We have taken strong steps including organizing APAMT annual meetings and providing travel grants for young scientists within region (2). North-South (e.g. Australia and Seri Lanka) and South-South collaborations are the highlights of these activities. Recently, Asia Pacific Journal of Medical Toxicology (APJMT) has also been established to promote regional research (Figure 1) (3).

Figure 1. APAMT empowerment plan of action

It seems that we have been successful to some extent. Despite these achievements in the region, next questions would be who is going to analyze the gaps and needs for setting in research and capacity building? Who is going to facilitate translation of scientific evidence into action? Who is going to foster harmonization and alignment of efforts to control poisons? Are not these issues essential to fill the gaps between scientific facts and policy makers?

We should bring related key stakeholders onboard to materialize scientific findings. This can be achieved via forming national societies of medical toxicology in each country. At the moment, just a few countries in the region have established their national society. Majority of the countries including Australia, lack these infrastructures. A further step for APAMT would be supporting national societies of medical toxicology and their annual meetings. These societies could use research evidence and in future, they may set policies and strategies. It seems forming national society of medical toxicology should follow these steps (2,4): (a) A medical toxicology ambassador should be appointed (b) A feasibility study into current capacities and gaps should be performed (c) A range of potential stakeholders should be approached (d) National and international funding should be sought (e) A team of around 5 medial toxicologists or related disciplines should register the society in their country  (f) First national meeting should be arranged with the purpose of determining toxicology incidents and qualitative research on chemical safety (g) Workshops and short courses should be held with the help of APAMT.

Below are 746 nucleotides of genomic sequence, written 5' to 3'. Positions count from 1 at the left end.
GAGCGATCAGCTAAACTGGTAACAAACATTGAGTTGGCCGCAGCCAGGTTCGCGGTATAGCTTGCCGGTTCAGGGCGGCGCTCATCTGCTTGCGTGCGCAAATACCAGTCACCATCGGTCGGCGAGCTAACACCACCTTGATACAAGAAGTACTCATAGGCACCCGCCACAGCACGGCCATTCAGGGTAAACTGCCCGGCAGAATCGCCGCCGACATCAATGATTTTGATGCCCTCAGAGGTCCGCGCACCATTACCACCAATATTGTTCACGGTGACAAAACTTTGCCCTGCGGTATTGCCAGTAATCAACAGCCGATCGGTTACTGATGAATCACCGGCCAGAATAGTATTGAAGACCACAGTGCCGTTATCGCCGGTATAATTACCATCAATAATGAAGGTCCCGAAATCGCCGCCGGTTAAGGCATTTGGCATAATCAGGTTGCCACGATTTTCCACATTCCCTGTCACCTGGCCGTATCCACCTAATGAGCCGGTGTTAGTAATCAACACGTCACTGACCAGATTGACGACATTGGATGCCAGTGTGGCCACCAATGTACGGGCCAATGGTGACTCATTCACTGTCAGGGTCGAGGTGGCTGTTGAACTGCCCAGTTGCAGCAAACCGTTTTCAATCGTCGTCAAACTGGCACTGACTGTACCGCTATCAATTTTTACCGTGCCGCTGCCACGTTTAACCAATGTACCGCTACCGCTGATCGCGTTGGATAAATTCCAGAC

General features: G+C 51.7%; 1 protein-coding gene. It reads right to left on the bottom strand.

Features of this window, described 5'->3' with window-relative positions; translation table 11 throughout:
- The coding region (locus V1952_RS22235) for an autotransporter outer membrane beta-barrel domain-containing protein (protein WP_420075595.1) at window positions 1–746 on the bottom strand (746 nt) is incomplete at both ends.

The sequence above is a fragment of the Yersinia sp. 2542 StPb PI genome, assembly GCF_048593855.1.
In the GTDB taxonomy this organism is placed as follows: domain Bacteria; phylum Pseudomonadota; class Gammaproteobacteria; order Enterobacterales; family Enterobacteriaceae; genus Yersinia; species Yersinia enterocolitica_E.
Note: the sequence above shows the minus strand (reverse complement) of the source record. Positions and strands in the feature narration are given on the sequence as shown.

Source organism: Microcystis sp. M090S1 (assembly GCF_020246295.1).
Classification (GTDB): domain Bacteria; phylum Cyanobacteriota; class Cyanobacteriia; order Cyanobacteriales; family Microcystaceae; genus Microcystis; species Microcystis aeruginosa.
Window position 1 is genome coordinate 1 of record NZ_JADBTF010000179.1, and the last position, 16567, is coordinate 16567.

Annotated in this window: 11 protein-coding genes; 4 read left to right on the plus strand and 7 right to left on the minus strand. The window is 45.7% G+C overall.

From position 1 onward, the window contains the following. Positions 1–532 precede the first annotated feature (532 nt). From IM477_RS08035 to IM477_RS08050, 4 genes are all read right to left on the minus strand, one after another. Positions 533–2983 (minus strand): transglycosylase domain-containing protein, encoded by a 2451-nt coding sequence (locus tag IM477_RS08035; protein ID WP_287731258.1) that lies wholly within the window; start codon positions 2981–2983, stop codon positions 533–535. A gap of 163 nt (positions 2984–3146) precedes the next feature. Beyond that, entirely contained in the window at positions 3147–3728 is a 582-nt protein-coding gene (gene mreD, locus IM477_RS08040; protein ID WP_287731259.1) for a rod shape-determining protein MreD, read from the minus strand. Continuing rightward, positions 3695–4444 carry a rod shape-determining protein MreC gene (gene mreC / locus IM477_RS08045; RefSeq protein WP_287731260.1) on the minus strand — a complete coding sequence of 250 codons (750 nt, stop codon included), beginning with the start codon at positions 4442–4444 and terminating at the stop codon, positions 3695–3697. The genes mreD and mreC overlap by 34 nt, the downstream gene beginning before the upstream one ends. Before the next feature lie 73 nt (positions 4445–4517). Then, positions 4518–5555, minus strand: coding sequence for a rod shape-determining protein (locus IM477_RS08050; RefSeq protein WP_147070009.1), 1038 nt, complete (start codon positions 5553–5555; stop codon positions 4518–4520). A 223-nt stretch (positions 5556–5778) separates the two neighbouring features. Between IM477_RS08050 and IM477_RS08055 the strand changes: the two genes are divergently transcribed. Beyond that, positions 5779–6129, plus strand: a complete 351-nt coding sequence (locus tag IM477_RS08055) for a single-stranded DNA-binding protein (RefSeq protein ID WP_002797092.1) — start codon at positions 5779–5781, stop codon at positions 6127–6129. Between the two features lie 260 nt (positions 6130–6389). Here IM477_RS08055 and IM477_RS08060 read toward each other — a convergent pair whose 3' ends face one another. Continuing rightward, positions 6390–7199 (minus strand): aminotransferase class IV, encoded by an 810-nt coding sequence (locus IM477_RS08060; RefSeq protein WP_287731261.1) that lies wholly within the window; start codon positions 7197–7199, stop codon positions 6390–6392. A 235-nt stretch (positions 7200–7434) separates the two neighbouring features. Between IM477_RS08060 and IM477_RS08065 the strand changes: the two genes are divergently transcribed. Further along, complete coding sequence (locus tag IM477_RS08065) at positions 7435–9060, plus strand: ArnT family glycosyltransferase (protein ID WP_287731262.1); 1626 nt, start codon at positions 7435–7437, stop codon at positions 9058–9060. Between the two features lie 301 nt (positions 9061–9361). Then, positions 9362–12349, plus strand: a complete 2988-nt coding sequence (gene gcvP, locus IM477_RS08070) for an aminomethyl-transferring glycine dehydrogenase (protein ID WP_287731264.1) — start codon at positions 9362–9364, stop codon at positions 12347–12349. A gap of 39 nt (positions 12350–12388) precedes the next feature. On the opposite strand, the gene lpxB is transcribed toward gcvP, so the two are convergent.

1. Asia Pacific Association of Medical Toxicology. Welcome to our web site [Internet]. [Cited 2013 May 18]. Available from: www.asiatox.org
  2. Afshari R. Medical (Clinical) Toxicology Education in Asia Pacific Region. Future Med Educ J 2011 Dec; 1(1):2.
  3. Afshari R. A New Horizon to Medical Toxicology in Asia Pacific Region. Asia Pac J Med Toxicol 2012 Dec;1(1):2.
  4. International Programme on Chemical Safety. Strategic Approach to International Chemicals Management (SAICM): Health Sector Focus [Internet]. 2009 [Cited 2013 May 18]. Available from: http://www.who.int/ipcs/features/saicm_revised/en/
  5. Gorodetsky RM, Hon SL, Geller RJ, Morgan BW. The Beneficial Auxiliary Role of Poison Information Centers: Stewardly Use of Rabies Post-Exposure Prophylaxis in a Time of Shortage. Asia Pac J Med Toxicol 2012 Dec;1(1):34-7.
  6. Braund R, Pan B, Shieffelbien L, Temple W. What Can We Learn from 21 Years of School Poisonings in New Zealand? Asia Pac J Med Toxicol 2012 Dec;1(1):10-3.